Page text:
So there we have it: Greece should leave the EU – something many in Merkel’s party, not to mention other right-wingers, would welcome.
Update: British CPB to negotiate unity with Trotskyist World Socialist Web Site?
Since Greek Prime Minister Alexis Tsipras called a referendum on European Union (EU) austerity last Saturday, the entire enterprise has been exposed as a political fraud. It is designed to engineer a further capitulation to the EU’s demands, regardless of the outcome of the vote.
Meanwhile on the left:
French left demo in Paris backing Syriza – a few days ago.
Ripping Good Fun from Dominique Strauss-Kahn.
The UK’s reputation as the leading Clown Country – the home of stars like Asghar Bukhari (Zionists ate my shoe) and George Galloway (Mia-ow!) -faces stiff competition from Dominique Strauss-Kahn today.
France 24 reports,
Disgraced former IMF boss and one-time French presidential hopeful Dominique Strauss-Kahn made a bizarre public debut Sunday on Twitter, the go-to social network for politicians, pop stars and journalists.
“Hello Twitter! Jack is back,” the once hugely popular Socialist politician declared on his (verified) Twitter account.
His inaugural post has since been retweeted 2,400 times (1) and he has already garnered 20,000 followers since creating his account.
Known by his initials DSK in France, Strauss-Kahn was seen as France’s best shot for president in the 2012 election, won by fellow Socialist François Hollande.
But his bid for the presidency was scuppered in May 2011 when a New York hotel maid accused him of sexual assault, an incident that destroyed his political ambitions and forced him to step down as head of the IMF.
His alleged victim Nafissatou Diallo dropped charges in the civil case against DSK when he settled out of court for an undisclosed sum. But his legal woes and the damage to his reputation didn’t end there.
In July 2011 journalist Tristane Banon filed a legal complaint against DSK, claiming he had attempted to rape her, but French prosecutors later dropped the charges for lack of evidence.
DSK was also hauled through the courts on charges of “aggravated pimping” in the so-called “Carlton Affair” trial, during which his lurid sexual proclivities – including Viagra-fuelled group sex romps – were enthusiastically reported.
Strauss-Kahn admitted taking part in orgies, but denied knowing that the participants were paid prostitutes and was cleared on June 12 of any criminal wrongdoing.
If “Jack is back”, the French are certainly paying attention.
The Independent signals,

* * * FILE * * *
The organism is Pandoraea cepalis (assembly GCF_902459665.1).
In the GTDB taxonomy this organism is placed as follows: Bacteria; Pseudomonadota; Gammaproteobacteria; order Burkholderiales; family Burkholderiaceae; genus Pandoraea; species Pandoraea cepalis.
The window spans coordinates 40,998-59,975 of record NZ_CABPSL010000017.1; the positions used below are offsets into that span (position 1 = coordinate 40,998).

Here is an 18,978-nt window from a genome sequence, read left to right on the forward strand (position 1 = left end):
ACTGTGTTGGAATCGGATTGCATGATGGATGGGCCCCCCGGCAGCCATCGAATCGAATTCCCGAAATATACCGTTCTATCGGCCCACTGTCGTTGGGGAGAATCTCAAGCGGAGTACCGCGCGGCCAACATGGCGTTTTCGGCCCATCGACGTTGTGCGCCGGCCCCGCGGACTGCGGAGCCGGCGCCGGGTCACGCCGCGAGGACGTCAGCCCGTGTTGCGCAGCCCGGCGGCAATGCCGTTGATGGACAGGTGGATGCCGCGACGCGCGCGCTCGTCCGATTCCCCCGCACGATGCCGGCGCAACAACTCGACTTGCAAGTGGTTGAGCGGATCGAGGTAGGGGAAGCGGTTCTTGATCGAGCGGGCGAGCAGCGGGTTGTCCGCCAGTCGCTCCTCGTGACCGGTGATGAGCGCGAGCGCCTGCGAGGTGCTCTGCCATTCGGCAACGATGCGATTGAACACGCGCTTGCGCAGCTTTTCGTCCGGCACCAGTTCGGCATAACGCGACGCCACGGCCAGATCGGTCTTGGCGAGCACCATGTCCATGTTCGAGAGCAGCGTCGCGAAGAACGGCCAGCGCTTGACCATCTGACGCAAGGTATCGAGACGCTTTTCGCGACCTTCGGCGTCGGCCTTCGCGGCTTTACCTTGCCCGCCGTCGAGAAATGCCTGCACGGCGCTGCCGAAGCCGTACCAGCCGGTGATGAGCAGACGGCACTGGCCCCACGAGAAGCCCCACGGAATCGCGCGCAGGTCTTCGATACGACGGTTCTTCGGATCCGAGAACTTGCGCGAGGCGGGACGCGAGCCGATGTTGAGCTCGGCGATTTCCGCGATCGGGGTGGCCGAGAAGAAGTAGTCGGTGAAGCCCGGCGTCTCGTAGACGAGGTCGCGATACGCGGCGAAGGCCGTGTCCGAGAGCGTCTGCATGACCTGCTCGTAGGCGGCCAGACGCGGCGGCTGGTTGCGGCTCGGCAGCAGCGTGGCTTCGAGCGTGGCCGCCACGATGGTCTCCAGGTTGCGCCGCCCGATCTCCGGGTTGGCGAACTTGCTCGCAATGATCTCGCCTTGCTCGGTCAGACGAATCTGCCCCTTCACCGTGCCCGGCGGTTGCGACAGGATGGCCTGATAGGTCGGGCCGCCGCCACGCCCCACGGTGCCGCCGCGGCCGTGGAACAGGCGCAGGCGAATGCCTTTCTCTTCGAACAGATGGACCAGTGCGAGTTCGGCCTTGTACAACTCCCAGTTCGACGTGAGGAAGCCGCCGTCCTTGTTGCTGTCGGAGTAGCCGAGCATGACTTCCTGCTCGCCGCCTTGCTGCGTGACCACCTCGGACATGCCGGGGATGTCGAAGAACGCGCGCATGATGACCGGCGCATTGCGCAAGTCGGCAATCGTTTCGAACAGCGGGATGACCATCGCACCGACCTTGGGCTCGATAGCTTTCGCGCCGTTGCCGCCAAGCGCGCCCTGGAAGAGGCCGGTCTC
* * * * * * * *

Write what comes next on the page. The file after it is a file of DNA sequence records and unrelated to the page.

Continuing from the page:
One anonymous contributor to the Le Monde website pointed out that “jack” had a particular meaning in the Urban Dictionary, an on-line compilation of streetwise slang. “ JACK=Highly Attractive and Sexually Intriguing Individual. An Ultimate Sex God.”
Here is what was said, (le Monde )
Urban Dictionary: JACK=Highly Attractive and Sexually Intriguing Individual. An “Ultimate Sex God” …C’est tout à fait ça! :D … J’invite mes amis lecteurs à se familiariser avec le slang. http://www.urbandictionary.com/define.php?term=Jack (definition “4”) La 6 est pas mal non plus…
My bet is that DSK would also like this definition of Jack (Urban Dictionary).
The hottest most sexiest guy on the planet. a real comedian, but sometimes doesn’t stop talking. has the hottest eyes, hair, and body. a swimmer.I love jack!
Toilet in Ireland. Usually the gent’s toilet. Usually covered in piss maybe with a shite in the urinal. Accompanied by humorous and often informative graffiti.
L’Express airs other theories,
It’s a reference to a restaurant in the town of Ocre, le Jack is back.
It’s a reference to the film L.A. Confidential, in which Kevin Spacey, as Jack Vincennes, ‘comes back’ to fight again.
Other theories include Jack Sparrow (Johnny Deep, Pirates of the Caribbean), Jack the Ripper…..and so it goes.
(1) At present (15.52) it’s 3,800 retweets and 32.900 followers.
Charlie Hebdo. Lettre aux escrocs de l’islamophobie qui font le jeu des racists. Charb. Review Article.
Posthumous Bolt of Light.
“This text was completed on the 5th of January 2015, two days before the terrorist attack against Charlie Hebdo, during which Charb lost his life.”
The Lettre addresses the reader, “If you think that criticism of religions is the expression of racism” “If you think that ‘Islam’ is the name of a people.” “If you think that punishing blasphemers will open the gates of heaven for you.” “If you think that left-wing atheists play into the hands of fascists and xenophobes” “If you think that it is essential to classify citizens according to their religion” “If you think that one can laugh at everything except whatever is sacred to you.” “If you think that popularising the concept of Islamophobia is the best way of defending Islam” ………..
“So, dear reader, this letter has been written for you”
Charb (Stephane Charbonnier) would not learn of the response of those he spoke to on the first pages of the Lettre. He was absent after those seeking paradise murdered him, eleven of his colleagues at Charlie Hebdo, a police officer and four customers of the Vincennes Hyper-Cacher.